Saint Llawddog , or Lleuddad , ( fl. 600? ), is said to have been the son of Dingad ab Nudd Hael , king of Bryn Buga (i.e. Usk ), and Tefrian or Tonwy , daughter of Lleuddyn Lwyddog . Few details are known about his life, but tradition maintains that he worked many miracles. He appears to have forsaken his father’s kingdom in order to live the life of a religious recluse with his brother BAGLAN in Caernarvonshire . His later years are linked with the isle of Bardsey . He was chosen abbot of the island’s religious community, and is said to have ended his days there. A Welsh ‘ Life of S. Llawddog ’ is preserved in National Library of Wales (late 16th cent.). The churches of Cenarth, Penboyr, Llanllawddog in Carmarthenshire and Cilgerran in Pembrokeshire were all originally dedicated to Llawddog. His memory is also perpetuated in the local topography of the places so named, in the form Lleuddad, in parts of the Llŷn peninsula . His feast-day is variously given as 15 Jan., 21 Jan. or 10 Aug.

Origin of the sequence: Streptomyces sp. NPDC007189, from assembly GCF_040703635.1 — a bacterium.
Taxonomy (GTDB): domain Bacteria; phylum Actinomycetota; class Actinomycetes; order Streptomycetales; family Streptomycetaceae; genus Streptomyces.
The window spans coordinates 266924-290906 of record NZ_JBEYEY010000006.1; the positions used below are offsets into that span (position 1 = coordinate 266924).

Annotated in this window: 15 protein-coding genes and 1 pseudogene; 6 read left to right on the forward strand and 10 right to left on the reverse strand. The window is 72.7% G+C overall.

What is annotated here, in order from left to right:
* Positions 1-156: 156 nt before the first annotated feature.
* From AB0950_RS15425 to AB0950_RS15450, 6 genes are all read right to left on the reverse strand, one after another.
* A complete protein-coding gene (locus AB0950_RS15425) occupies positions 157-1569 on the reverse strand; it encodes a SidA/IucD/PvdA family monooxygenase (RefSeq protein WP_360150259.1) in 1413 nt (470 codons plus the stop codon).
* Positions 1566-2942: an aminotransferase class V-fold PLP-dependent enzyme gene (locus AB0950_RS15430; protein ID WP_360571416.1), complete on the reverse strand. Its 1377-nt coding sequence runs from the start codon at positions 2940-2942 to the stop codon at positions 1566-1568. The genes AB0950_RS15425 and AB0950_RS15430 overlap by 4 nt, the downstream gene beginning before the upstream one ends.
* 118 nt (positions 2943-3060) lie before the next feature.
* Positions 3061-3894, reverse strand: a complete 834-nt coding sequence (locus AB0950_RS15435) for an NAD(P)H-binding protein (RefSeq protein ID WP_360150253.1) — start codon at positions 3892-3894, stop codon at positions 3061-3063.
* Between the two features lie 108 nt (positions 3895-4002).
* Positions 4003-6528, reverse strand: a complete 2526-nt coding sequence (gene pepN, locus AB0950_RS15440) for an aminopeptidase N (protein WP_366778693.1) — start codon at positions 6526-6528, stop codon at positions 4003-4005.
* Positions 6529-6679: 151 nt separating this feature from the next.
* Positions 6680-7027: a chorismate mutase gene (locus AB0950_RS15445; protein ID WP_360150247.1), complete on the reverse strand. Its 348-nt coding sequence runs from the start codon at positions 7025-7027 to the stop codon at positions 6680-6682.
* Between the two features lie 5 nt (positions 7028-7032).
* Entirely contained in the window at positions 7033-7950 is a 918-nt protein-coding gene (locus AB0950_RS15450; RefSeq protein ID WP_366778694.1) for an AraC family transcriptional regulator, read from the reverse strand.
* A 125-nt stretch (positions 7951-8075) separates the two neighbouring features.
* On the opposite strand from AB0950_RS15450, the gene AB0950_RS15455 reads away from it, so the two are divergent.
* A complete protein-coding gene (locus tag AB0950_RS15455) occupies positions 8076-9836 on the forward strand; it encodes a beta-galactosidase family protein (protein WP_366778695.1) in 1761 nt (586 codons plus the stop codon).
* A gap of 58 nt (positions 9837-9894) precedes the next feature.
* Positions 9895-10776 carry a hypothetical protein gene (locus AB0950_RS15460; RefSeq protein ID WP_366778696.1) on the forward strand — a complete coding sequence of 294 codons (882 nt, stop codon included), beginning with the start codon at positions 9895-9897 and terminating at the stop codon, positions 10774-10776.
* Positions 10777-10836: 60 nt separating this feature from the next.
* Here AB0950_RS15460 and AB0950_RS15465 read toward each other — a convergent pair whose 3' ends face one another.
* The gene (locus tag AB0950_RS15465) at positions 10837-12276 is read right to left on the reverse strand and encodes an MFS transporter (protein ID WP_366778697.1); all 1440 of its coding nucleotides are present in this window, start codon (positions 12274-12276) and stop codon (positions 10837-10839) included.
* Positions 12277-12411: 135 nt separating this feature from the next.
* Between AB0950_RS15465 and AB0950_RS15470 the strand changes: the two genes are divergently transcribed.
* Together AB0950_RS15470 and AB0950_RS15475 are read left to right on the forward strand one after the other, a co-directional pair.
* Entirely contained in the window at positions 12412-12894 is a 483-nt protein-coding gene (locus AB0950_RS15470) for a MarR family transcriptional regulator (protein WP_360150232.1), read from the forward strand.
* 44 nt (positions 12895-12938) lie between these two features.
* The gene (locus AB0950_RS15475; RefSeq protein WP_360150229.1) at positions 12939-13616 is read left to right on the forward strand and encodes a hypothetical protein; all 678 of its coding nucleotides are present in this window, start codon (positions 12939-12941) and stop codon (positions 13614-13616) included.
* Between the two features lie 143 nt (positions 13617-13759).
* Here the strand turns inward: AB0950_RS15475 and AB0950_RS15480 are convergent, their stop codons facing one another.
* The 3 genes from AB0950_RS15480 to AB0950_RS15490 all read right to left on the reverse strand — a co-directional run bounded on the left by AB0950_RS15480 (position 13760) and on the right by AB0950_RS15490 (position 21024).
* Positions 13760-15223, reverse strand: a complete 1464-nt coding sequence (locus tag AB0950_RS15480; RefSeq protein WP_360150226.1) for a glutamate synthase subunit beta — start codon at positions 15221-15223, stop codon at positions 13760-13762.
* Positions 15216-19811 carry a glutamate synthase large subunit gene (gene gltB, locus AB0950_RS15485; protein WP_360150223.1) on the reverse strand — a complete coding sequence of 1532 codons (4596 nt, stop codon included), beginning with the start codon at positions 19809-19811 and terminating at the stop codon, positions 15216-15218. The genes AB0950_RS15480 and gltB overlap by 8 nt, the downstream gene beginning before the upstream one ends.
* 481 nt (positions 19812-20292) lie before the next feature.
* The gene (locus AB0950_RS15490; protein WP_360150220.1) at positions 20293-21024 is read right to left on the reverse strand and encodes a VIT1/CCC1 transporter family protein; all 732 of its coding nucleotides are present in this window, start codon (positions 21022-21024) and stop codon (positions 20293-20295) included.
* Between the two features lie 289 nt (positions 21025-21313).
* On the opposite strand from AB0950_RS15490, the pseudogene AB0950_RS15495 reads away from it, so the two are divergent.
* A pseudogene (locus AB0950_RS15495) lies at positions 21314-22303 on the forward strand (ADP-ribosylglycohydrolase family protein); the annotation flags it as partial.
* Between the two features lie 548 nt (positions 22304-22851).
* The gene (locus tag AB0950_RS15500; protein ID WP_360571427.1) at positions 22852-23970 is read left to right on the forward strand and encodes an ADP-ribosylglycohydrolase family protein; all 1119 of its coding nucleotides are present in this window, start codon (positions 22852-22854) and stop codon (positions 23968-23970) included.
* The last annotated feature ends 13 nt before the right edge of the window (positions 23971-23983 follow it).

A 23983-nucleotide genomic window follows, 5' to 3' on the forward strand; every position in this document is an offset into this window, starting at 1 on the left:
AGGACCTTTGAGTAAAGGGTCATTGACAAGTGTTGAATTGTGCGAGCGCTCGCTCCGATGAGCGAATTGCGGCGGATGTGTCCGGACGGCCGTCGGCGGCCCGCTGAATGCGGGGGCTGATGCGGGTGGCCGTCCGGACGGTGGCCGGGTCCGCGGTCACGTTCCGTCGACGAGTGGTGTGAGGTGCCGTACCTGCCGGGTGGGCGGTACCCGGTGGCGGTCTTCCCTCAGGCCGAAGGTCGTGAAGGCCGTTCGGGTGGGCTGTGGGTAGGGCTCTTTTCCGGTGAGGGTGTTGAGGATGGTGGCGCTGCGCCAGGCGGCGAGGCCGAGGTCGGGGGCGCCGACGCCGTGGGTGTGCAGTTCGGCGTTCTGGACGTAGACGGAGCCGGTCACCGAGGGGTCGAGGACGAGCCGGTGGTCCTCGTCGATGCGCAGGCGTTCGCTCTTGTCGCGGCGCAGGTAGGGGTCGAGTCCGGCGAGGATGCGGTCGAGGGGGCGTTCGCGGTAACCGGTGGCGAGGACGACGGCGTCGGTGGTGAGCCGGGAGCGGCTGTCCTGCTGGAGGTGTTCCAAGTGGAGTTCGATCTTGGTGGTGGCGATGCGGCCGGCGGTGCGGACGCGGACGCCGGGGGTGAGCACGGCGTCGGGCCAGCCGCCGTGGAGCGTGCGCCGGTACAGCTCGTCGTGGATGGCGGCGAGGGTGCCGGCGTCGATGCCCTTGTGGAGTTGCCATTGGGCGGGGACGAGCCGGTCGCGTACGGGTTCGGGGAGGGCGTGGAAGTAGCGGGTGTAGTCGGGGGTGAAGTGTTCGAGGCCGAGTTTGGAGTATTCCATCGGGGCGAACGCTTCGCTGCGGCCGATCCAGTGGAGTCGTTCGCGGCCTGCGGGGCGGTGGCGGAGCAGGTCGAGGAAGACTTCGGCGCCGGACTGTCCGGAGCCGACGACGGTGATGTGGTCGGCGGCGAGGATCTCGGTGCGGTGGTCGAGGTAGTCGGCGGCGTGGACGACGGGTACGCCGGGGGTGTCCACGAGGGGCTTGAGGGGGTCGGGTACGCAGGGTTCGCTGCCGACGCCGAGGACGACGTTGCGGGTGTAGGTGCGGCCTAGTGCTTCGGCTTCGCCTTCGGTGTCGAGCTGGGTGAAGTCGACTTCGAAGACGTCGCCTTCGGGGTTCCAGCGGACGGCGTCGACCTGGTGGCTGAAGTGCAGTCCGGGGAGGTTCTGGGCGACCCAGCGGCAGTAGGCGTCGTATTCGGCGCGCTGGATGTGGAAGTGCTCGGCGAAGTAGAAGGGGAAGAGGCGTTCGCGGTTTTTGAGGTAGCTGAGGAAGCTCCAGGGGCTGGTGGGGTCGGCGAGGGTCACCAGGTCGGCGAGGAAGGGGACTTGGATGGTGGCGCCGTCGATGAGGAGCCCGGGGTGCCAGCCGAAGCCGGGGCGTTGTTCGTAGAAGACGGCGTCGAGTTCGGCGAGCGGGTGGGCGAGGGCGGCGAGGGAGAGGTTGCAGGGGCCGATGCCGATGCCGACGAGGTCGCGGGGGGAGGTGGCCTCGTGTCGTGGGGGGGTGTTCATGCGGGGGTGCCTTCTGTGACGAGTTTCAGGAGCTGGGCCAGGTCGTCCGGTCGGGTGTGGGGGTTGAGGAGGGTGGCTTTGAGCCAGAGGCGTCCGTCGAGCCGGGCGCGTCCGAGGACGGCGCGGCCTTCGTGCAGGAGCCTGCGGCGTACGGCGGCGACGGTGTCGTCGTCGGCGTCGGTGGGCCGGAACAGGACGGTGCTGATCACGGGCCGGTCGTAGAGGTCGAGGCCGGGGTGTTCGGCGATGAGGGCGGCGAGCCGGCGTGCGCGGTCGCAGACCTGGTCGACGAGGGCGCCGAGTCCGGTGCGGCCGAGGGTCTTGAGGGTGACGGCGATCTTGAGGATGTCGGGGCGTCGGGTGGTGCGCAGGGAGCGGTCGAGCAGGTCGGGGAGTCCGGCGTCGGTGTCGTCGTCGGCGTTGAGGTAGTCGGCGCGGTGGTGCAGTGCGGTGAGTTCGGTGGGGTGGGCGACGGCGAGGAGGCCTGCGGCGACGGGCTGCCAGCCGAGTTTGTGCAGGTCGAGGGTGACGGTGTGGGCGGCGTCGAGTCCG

The local parish Church is dedicated to Saint Llawddog. Although the present building is relatively modern, it is on an important ancient site, and was the “bishop house” of the Cantref of Emlyn.

Within the Churchyard is a stone with Ogam Scrip, still visible and a stone’s thow away on the south side of the river is the Holy Well of St Llawddog.


Early Christian inscribed stone in the churchyard, April 2000 (c) Glen K Johnson